Florence Motor Speedway

FLORENCE, S.C. – Florence Motor Speedway owner Stacy Wiggins said in addition to building a 4/10-mile dirt track on its property, plans there for a drive-in also are in the works.

“When ‘Jaws’ came out in the ’70s, I remember watching it at the Central Drive-In at Florence,” Wiggins said.

Wiggins added he is not sure whether he will also demolish its 4/10-mile asphalt oval, which hosted races this season through June 15.

“Before that is answered totally, I’ve got to talk to one more person that did the same thing I’m doing,” Wiggins said. “There was one man that took the asphalt up and a man who didn’t take the asphalt up. And, I want to talk to the other one face to face before I do that. I want to see what the pros and cons are.”

Florence Motor Speedway, where Dale Earnhardt Jr. won a Late Model Series race in 1996, announced its track change on Facebook on Monday night. After Steve Post, a pit reporter for the Motor Racing Network, alerted Earnhardt on Twitter about Florence Motor Speedway’s plans to race on dirt from now on. Earnhardt tweeted, “Woah.”

Florence Motor Speedway, which was built in 1982, actually opened as a dirt track and was paved for the 1988 season.

“It was a very fast track when it was dirt,” Wiggins said.

To go back to dirt, Wiggins said it would cost $100,000.

“The time frame for this is very soon,” said Wiggins, who estimated it would take 600 to 700 yards of red clay to do this. “I’ve got to move some walls, some infrastructure inside the race track. It’ll take a little bit to get stuff moved around.”

Wiggins sounded confident this is the way to go.

“It’ll be an investment for our sport,” Wiggins said. “It’s going to take a while. But it’s going to do what needs to be done, and I’m willing to do that. I have a deep, deep passion for racing. Nobody can say I don’t have a passion for racing, and it runs deep in my blood. We want to preserve racing, and I just think dirt is the way it’s going to be.”

Wiggins then went more into his decision.

“One reason is the economy,” he said. “Another is that the interest in asphalt racing as far as NASCAR and local short-track racing is helping push what I’m doing. On dirt tracks, the expense of running dirt is less expensive than running asphalt.

“They don’t have to buy tires all the time. Asphalt tracks wear out tires every week. The fans want dirt. The dirt tracks that are out there are full. Asphalt tracks? Hardly nobody in the stands. It’s competitive on asphalt, but it’s a lot more competitive on dirt.”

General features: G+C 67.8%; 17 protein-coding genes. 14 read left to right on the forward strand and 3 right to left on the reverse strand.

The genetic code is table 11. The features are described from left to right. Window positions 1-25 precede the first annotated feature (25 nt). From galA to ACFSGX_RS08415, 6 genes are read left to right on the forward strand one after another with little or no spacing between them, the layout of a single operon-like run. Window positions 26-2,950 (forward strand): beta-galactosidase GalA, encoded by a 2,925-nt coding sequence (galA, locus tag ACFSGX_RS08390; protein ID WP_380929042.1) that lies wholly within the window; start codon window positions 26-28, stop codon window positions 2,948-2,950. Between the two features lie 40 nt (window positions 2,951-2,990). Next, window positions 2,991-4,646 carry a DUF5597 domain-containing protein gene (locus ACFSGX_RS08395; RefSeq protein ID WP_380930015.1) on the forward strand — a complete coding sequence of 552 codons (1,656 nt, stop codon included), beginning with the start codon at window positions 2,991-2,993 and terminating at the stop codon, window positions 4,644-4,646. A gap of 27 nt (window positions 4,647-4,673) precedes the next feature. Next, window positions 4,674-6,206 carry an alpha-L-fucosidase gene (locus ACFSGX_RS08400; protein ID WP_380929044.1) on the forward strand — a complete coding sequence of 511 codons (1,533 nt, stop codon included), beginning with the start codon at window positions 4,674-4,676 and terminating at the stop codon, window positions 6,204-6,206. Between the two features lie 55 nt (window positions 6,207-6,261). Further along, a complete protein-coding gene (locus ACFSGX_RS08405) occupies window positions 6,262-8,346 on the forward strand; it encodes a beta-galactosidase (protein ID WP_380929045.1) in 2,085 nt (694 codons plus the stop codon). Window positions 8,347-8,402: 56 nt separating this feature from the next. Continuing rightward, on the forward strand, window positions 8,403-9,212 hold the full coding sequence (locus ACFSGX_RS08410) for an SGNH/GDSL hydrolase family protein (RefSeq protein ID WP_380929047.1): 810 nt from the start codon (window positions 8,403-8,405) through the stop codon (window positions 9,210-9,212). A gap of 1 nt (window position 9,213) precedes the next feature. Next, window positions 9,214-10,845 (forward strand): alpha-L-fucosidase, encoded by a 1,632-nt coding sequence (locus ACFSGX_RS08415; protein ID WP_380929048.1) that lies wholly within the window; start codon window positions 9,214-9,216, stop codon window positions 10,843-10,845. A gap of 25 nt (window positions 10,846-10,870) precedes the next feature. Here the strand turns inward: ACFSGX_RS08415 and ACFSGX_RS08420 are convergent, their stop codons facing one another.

Wiggins then talked more about attendance.

“People will get in the truck on a Saturday and drive 200 miles to a dirt track,” he said. “You can hardly get them to drive 25 miles to an oval asphalt track. Look at the stands at Darlington Raceway. They’re taking seating out at Darlington right now.”

As part of Darlington Raceway’s renovations since January 2018, the track’s seating capacity closest to that track was trimmed by 11,000 to make way for a “Wall of Honor” at the bottom of the front and back straightaway grandstands. Darlington, which had a 58,000 seating capacity (not including infield) in International Speedway Corporation’s 2018 annual report, was listed at 47,000 in the 2019 report.

Now, Wiggins is going full forward with his new direction.

“I just think that the interest is in dirt, and I think that’s the way to go,” Wiggins said. “I had all the intentions when I bought the track to go dirt and didn’t do it.

“And then an avenue came up. There was a piece of land purchased that had the dirt on it to do what I need it to do. And the expense right now would be very minimal versus what it’d cost if you go out and just bought the dirt to go on it.”

Wiggins is anticipating a mixed reaction.

“Some people will like it, and some won’t like it,” he said. “But I think more will like it as dirt than as asphalt.”

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Prep Sports Writer

Scott covers prep sports, takes action photos and produces videos. An APSE award winner in sports writing, photography and videography, he played college tennis on scholarship and earned degrees from Young Harris College (Ga.) and Berry College (Ga.).

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